• Sometimes the sequence of events has it that the DOM default action will occur before the event you are looking to cancel even shows up, in these cases, you cannot cancel the default action because it has already taken place. That is to say the default action occurs before the dispatch of the event.


That being said I did manage to find a solution to my problem and more/less this problem. Essentially I had an eventListener with an element for focusin already and I wanted this element to keep focus.

<div id='display'></div>
$('#idBox').on('focusin', function () {
  //do something

Initially I tried using a setTimeout event when I clicked off, but I found that wasn't good because it triggered my focusin event again. So what we need is an event that is dispatched before the DOM's default action of switching focus. I did find that there is an event that meets this requirement, but is only available to IE... typical. For your information it is: "onbeforedeactivate" and it is cancelable. However since cross browser compatibility is important, we should not use this eventTrigger. Rather I found that the event mousedown occurs before the DOM starts its focus-changing behaviours.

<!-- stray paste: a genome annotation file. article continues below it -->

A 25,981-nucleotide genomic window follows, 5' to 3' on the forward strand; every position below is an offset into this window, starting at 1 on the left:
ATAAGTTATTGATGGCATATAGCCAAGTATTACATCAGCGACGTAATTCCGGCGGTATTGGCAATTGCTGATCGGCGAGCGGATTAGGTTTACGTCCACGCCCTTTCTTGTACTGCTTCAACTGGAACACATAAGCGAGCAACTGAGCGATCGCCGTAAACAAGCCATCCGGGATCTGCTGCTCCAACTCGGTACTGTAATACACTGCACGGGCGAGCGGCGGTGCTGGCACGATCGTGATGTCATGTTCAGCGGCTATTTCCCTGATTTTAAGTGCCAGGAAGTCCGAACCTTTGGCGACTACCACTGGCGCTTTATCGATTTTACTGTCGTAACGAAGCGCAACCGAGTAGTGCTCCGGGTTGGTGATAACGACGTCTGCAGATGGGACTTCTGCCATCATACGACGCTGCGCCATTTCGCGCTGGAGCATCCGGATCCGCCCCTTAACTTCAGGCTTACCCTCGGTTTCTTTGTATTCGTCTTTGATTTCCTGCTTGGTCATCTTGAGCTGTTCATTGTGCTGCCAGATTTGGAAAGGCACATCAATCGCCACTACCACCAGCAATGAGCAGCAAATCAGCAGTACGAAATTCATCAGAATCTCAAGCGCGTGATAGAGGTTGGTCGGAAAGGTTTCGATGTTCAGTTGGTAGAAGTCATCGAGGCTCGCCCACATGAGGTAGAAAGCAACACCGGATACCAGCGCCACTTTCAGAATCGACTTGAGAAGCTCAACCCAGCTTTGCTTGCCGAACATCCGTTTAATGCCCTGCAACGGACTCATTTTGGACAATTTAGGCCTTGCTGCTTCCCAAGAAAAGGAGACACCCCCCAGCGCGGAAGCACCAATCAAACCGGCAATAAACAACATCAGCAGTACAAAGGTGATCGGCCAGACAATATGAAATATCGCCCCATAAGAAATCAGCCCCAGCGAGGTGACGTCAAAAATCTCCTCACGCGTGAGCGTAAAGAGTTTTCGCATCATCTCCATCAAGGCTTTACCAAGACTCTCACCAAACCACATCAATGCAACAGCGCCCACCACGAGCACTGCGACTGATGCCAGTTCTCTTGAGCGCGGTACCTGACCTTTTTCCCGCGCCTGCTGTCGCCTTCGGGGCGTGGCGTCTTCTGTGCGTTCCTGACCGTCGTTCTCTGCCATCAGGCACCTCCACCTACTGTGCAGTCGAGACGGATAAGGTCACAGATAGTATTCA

So what we could do is:

$(document).on('mousedown', function(event) { 
       target =;     // the element clicked on
       myTarget = document.getElementById("idBox");   // the element to keep focus
       if (target !== myTarget) {   
           event.preventDefault();  //prevent default DOM action
           event.stopPropagation();   //stop bubbling
           return false;   // return